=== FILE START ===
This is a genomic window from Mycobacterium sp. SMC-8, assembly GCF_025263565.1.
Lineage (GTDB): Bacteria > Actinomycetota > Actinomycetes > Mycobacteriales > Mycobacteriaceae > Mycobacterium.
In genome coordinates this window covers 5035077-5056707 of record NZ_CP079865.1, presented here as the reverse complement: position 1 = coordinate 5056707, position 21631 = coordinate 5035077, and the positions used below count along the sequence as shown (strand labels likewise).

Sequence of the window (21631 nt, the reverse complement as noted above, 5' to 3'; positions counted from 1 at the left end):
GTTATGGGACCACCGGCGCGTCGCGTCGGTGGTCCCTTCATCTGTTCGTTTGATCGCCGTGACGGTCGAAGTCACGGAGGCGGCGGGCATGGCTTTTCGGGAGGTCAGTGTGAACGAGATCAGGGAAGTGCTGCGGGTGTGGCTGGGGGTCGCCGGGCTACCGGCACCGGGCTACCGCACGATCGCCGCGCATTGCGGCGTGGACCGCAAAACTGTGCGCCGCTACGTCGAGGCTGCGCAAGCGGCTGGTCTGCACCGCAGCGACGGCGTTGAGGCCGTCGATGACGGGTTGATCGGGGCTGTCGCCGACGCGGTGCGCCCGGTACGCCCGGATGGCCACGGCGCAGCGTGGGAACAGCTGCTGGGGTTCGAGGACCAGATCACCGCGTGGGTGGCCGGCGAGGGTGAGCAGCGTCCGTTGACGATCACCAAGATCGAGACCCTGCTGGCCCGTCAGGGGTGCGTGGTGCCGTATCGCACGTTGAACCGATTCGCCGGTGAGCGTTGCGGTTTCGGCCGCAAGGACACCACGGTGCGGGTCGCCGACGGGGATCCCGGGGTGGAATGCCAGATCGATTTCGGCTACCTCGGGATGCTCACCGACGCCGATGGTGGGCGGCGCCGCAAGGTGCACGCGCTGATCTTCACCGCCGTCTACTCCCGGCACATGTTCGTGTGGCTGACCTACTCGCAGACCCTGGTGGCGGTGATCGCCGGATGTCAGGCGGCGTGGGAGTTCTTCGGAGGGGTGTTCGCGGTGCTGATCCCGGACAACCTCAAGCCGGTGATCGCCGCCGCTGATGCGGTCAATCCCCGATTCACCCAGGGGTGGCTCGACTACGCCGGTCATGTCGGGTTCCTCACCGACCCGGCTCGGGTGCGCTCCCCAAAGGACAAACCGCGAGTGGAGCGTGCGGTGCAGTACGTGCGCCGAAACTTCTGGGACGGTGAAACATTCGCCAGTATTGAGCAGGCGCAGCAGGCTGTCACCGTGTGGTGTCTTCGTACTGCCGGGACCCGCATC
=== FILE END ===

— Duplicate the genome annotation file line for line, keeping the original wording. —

This is a genomic window from Mycobacterium sp. SMC-8, assembly GCF_025263565.1.
Lineage (GTDB): Bacteria > Actinomycetota > Actinomycetes > Mycobacteriales > Mycobacteriaceae > Mycobacterium.
In genome coordinates this window covers 5035077-5056707 of record NZ_CP079865.1, presented here as the reverse complement: position 1 = coordinate 5056707, position 21631 = coordinate 5035077, and the positions used below count along the sequence as shown (strand labels likewise).

Sequence of the window (21631 nt, the reverse complement as noted above, 5' to 3'; positions counted from 1 at the left end):
GTTATGGGACCACCGGCGCGTCGCGTCGGTGGTCCCTTCATCTGTTCGTTTGATCGCCGTGACGGTCGAAGTCACGGAGGCGGCGGGCATGGCTTTTCGGGAGGTCAGTGTGAACGAGATCAGGGAAGTGCTGCGGGTGTGGCTGGGGGTCGCCGGGCTACCGGCACCGGGCTACCGCACGATCGCCGCGCATTGCGGCGTGGACCGCAAAACTGTGCGCCGCTACGTCGAGGCTGCGCAAGCGGCTGGTCTGCACCGCAGCGACGGCGTTGAGGCCGTCGATGACGGGTTGATCGGGGCTGTCGCCGACGCGGTGCGCCCGGTACGCCCGGATGGCCACGGCGCAGCGTGGGAACAGCTGCTGGGGTTCGAGGACCAGATCACCGCGTGGGTGGCCGGCGAGGGTGAGCAGCGTCCGTTGACGATCACCAAGATCGAGACCCTGCTGGCCCGTCAGGGGTGCGTGGTGCCGTATCGCACGTTGAACCGATTCGCCGGTGAGCGTTGCGGTTTCGGCCGCAAGGACACCACGGTGCGGGTCGCCGACGGGGATCCCGGGGTGGAATGCCAGATCGATTTCGGCTACCTCGGGATGCTCACCGACGCCGATGGTGGGCGGCGCCGCAAGGTGCACGCGCTGATCTTCACCGCCGTCTACTCCCGGCACATGTTCGTGTGGCTGACCTACTCGCAGACCCTGGTGGCGGTGATCGCCGGATGTCAGGCGGCGTGGGAGTTCTTCGGAGGGGTGTTCGCGGTGCTGATCCCGGACAACCTCAAGCCGGTGATCGCCGCCGCTGATGCGGTCAATCCCCGATTCACCCAGGGGTGGCTCGACTACGCCGGTCATGTCGGGTTCCTCACCGACCCGGCTCGGGTGCGCTCCCCAAAGGACAAACCGCGAGTGGAGCGTGCGGTGCAGTACGTGCGCCGAAACTTCTGGGACGGTGAAACATTCGCCAGTATTGAGCAGGCGCAGCAGGCTGTCACCGTGTGGTGTCTTCGTACTGCCGGGACCCGCATC